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Phys Ther. 2018 Mar 1;98(3):162-171. doi: 10.1093/ptj/pzx118.

Clinical Practice Guideline for Physical Therapy Assessment and Treatment in Patients With Nonspecific Neck Pain.

Author information

1
Department of General Practice, Erasmus University of Rotterdam, Rotterdam, PO Box 2040, 3000CA Rotterdam, the Netherlands.
2
Faculty of Behavioral and Movement Sciences, Vrije Universiteit Amsterdam, Amsterdam Movement Sciences, The Netherlands.
3
Radboud University Medical Centre, Radboud Institute for Health Sciences, IQ Healthcare, Nijmegen, the Netherlands, and Research Group for Musculoskeletal Rehabilitation, HAN University of Applied Sciences, Nijmegen, the Netherlands.
4
Institute of Human Movement Studies, Department of Lifestyle and Health, HU University of Applied Sciences, Utrecht, the Netherlands.
5
Faculty of Earth and Life Sciences, Institute of Health Sciences, VU University Amsterdam, the Netherlands.
6
The Research Centre for Autonomy and Participation for Persons With a Chronic Illness, Zuyd University of Applied Sciences, Heerlen, the Netherlands.
7
The Research Centre for Autonomy and Participation for Persons With a Chronic Illness, Zuyd University of Applied Sciences.
8
Department of General Practice, Erasmus University of Rotterdam, Rotterdam, the Netherlands.

Abstract

The Royal Dutch Society for Physical Therapy (KNGF) issued a clinical practice guideline for physical therapists that addresses the assessment and treatment of patients with nonspecific neck pain, including cervical radiculopathy, in Dutch primary care. Recommendations were based on a review of published systematic reviews.During the intake, the patient is screened for serious pathologies and corresponding patterns. Patients with cervical radiculopathy can be included or excluded through corresponding signs and symptoms and possibly diagnostic tests (Spurling test, traction/distraction test, and Upper Limb Tension Test). History taking is done to gather information about patients' limitations, course of pain, and prognostic factors (eg, coping style) and answers to health-related questions.In case of a normal recovery (treatment profile A), management should be hands-off, and patients should receive advice from the physical therapist and possibly some simple exercises to supplement "acting as usual."In case of a delayed/deviant recovery (treatment profile B), the physical therapist is advised to use, in addition to the recommendations for treatment profile A, forms of mobilization and/or manipulation in combination with exercise therapy. Other interventions may also be considered. The physical therapist is advised not to use dry needling, low-level laser, electrotherapy, ultrasound, traction, and/or a cervical collar.In case of a delayed/deviant recovery with clear and/or dominant psychosocial prognostic factors (treatment profile C), these factors should first be addressed by the physical therapist, when possible, or the patient should be referred to a specialist, when necessary.In case of neck pain grade III (treatment profile D), the therapy resembles that for profile B, but the use of a cervical collar for pain reduction may be considered. The advice is to use it sparingly: only for a short period per day and only for a few weeks.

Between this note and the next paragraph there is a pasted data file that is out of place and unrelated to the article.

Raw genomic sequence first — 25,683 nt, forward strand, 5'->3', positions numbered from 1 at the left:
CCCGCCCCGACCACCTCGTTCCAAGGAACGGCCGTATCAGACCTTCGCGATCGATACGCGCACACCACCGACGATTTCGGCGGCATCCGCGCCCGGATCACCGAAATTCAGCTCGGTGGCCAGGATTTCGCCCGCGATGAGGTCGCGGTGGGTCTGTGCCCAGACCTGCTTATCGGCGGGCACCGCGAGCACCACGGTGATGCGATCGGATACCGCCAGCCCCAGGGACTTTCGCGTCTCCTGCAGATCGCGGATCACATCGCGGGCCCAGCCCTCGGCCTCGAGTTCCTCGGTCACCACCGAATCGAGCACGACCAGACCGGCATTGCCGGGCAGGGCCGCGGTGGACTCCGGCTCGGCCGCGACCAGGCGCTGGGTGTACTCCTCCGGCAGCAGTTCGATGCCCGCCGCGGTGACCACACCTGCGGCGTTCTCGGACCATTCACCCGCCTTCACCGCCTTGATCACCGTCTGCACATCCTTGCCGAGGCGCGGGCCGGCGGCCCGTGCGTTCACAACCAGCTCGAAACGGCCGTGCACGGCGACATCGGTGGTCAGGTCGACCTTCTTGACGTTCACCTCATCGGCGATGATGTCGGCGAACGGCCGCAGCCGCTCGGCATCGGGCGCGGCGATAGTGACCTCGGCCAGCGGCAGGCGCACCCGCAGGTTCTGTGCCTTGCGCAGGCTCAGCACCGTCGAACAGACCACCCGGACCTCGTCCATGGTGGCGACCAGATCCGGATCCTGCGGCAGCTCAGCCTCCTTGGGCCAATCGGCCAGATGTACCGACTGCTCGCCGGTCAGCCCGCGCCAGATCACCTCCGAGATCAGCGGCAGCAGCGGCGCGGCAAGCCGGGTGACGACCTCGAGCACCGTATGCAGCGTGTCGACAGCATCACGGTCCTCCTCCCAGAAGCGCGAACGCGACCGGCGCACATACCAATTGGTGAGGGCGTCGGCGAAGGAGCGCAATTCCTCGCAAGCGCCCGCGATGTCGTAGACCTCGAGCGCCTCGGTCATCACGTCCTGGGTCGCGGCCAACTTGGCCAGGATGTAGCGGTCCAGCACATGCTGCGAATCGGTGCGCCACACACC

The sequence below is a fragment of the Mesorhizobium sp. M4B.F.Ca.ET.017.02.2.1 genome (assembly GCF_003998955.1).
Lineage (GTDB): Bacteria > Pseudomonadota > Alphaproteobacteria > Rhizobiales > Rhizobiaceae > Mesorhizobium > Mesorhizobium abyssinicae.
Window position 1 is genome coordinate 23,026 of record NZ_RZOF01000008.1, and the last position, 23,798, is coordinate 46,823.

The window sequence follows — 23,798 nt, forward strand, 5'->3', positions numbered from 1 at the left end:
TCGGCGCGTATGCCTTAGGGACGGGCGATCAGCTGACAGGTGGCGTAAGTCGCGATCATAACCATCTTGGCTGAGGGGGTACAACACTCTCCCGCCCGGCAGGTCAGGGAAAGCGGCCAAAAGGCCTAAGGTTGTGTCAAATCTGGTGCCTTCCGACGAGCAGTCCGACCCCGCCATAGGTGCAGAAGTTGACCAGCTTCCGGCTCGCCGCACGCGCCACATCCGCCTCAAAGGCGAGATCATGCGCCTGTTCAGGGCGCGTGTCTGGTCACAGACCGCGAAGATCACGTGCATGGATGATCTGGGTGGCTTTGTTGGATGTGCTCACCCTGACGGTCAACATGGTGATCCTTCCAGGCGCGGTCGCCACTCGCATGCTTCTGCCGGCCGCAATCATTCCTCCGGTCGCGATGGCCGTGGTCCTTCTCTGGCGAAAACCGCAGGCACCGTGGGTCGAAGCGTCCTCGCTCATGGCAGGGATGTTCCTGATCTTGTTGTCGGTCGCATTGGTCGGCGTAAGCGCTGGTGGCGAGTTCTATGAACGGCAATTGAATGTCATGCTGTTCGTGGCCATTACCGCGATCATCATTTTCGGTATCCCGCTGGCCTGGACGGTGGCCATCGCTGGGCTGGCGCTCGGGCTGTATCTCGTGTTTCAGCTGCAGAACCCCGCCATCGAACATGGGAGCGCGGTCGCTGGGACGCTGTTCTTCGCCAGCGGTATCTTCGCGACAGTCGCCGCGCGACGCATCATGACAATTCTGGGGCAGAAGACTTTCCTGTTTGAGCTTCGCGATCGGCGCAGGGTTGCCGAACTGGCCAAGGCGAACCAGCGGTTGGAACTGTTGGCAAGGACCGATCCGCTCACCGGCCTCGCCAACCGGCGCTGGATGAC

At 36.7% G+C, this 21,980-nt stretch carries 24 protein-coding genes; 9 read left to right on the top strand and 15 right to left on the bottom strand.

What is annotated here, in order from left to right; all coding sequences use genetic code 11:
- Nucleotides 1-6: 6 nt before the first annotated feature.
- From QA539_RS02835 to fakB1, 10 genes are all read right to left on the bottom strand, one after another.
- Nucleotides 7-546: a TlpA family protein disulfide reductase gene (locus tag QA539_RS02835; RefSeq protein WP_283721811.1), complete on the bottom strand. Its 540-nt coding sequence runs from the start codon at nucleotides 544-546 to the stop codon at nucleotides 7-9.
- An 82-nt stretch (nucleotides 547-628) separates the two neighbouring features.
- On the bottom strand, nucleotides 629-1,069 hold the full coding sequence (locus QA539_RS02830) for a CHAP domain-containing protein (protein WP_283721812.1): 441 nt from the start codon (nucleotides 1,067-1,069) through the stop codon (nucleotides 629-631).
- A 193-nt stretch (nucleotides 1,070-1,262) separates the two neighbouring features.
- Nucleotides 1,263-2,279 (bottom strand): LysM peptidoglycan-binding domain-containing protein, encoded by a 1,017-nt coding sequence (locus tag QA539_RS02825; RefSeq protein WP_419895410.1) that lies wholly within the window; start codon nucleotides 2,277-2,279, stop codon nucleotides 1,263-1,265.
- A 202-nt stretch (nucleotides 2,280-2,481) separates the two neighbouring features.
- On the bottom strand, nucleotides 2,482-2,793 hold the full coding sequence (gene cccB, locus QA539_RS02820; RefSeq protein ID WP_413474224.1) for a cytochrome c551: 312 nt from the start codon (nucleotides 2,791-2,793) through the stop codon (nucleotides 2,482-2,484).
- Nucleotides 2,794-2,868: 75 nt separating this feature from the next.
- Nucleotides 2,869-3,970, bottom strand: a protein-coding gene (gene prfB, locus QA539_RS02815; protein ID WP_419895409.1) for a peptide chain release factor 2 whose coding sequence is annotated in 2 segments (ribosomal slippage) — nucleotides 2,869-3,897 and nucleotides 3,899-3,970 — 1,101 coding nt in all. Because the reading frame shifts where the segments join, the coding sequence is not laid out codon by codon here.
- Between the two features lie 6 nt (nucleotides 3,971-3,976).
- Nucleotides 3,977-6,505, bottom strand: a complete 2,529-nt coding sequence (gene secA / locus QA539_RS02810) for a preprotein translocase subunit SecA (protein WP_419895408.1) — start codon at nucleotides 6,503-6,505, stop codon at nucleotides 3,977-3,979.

PMID:
29228289
DOI:
10.1093/ptj/pzx118
[Indexed for MEDLINE]

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